Wednesday, December 07, 2022

Sale of Asa Wood Elementary delayed for more cleanup work

Daily Inter Lake | November 22, 2022 7:00 AM

Although the clean up of Asa Wood Elementary School was scheduled to be finished in October, the discovery of more materials containing asbestos in the west wing put the project over budget and over due.

School officials project the project will now finish in December. The additional $139,000 in clean up will be paid for by the Department of Environmental Quality (DEQ). The same contractors and equipment will be used to finish the job.

The DEQ is the lead on operations and maintenance of the Libby Asbestos Superfund Site, with the exception of the mine site and railroad site.

Asa Wood, which the school district stopped using as an elementary school in 2012, previously served the Libby Central School for more than 11 years as a kitchen and a home to the Libby Food Bank and other community projects.

The district lost the use of the kitchen at Asa Wood after making an agreement to sell the property.

The Asa Wood building is being treated after the discovery of lead-based paint, mercury thermometers and materials containing asbestos.

Ron Goodman, Libby Schools superintendent said there is no reason to believe that children were exposed to any of these materials. The Libby Central school now has its own kitchen.

Toxic materials could be released during the process of remediation, and so the school has been working to remove the materials before selling the building. Goodman has been working on the project for three years, and the school has been working on it for over four years.

“The school board has worked hard to ensure that when we sell, that it’s successful and a positive part of our community. Not an empty building,” Goodman said.

After advertising the building, the school interviewed potential buyers to see what their capacity to remodel was, and what their motive for the purchase was. The school hoped to find potential new owners with good intentions, assets and financial means.

When the school finalizes the sale, California-based Compass Health Inc. will begin working with the building. Compass has a history of managing assisted living facilities. Goodman said he can’t speak to the new buyers exact plans, but there are a few possibilities–assisted living included.

Goodman said the school didn't try to get the most money for the building, remediation of which only became possible after the school received a Brownfield grant from the federal government. The school agreed to sell the building for $730,000 in September 2021, but the deed won’t be handed over until remediation is completed.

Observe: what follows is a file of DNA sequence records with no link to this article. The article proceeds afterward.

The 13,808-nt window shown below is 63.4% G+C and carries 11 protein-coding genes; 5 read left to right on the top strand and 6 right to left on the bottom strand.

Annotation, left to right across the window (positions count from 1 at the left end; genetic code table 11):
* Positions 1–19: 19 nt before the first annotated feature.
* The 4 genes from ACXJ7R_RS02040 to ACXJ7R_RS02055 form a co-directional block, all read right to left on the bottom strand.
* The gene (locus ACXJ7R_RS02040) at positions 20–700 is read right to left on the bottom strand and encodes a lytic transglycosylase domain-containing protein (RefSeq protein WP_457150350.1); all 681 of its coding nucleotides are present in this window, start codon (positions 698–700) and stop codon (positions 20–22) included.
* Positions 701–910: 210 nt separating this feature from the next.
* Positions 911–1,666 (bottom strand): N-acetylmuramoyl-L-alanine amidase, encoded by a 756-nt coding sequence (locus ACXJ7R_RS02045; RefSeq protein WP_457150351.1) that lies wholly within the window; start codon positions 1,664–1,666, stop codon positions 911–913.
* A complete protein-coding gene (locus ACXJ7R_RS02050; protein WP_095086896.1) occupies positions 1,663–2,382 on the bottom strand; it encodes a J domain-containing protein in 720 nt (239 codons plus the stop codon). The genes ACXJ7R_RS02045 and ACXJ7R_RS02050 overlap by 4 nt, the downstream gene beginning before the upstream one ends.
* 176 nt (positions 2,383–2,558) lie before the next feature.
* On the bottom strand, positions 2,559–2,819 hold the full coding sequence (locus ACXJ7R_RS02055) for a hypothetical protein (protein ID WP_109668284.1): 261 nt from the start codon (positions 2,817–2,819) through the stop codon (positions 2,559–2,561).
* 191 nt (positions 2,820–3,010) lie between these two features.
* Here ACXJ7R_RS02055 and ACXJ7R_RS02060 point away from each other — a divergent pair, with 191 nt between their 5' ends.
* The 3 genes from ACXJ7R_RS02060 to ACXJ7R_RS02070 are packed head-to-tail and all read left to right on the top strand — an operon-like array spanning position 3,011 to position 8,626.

The school’s $388,000 remediation grant was received in 2021 from the Environmental Protection Agency’s Brownfield Program. This grant money paid for the clean-up and oversight of the area, but the discovery of new materials raised construction costs over budget, Goodman said.

As a government agency, the school is more likely to receive financial help, such as grants. This is why the school felt it was important to fully remediate the building before selling it, Goodman said.

“The bulk of the asbestos is in the tile floor,” Goodman said. “Asbestos tiles are common.”

As long as they are waxed the tiles are not harmful, Goodman said. The school has no reason to believe there was exposure to kids.

Vermiculite, a mineral historically used for insulation which can contain asbestos, was also found in concrete blocks located in the school.

It’s important that the school remediates the property since, even though the asbestos is currently abated, future renovations could release asbestos fibers. Abating asbestos refers to procedures that control the release of asbestos fibers, or materials.

The DEQ became involved in the project in 2021. The DEQ looks at what asbestos contamination there is relative to the specific plans owners have for the property. Then, the DEQ gauges what remediation is needed.

“Right now we’re stuck in a holding pattern,” Jason Rappe, Federal Superfund project officer said.

Rappe said the DEQ found asbestos plaster, which is a contaminant of concern, and they will reimburse the school district for the plaster removal.

Generally, if a property owner is interested in remodeling or other work, they will let the DEQ know, and the DEQ will look for asbestos contamination, Rappe said.

“We outline if it makes more sense to abate or remove,” Rappe said.

Rappe said the DEQ is considering a partial demolition of the west wing.

“We still need to have further conversation,” Rappe said ‘It’ll come down to cost and plausibility.”

Either way, the project has been underway for a long time. The school hopes to avoid a situation similar to the old high school in Libby – which sits abandoned in the center of town after it left the school district's ownership, Goodman said.

Asa Wood Elementary School was originally built in 1953 and functioned as a junior high. A large junior high served Libby, as there was a lot of growth happening at that time, Goodman said. The school was changed into an elementary school in the 1970s after several remodels.

“It’s a good move for the school system to not take care of a building that we’re not using anymore,” Goodman said.

Heating Asa Wood costs nearly $20,000 a year, and the school system needs to pay to maintain the building as well. These are funds that could be used elsewhere, Goodman said.

“Our strong desire is that this is a good move for the community as well,” Goodman said.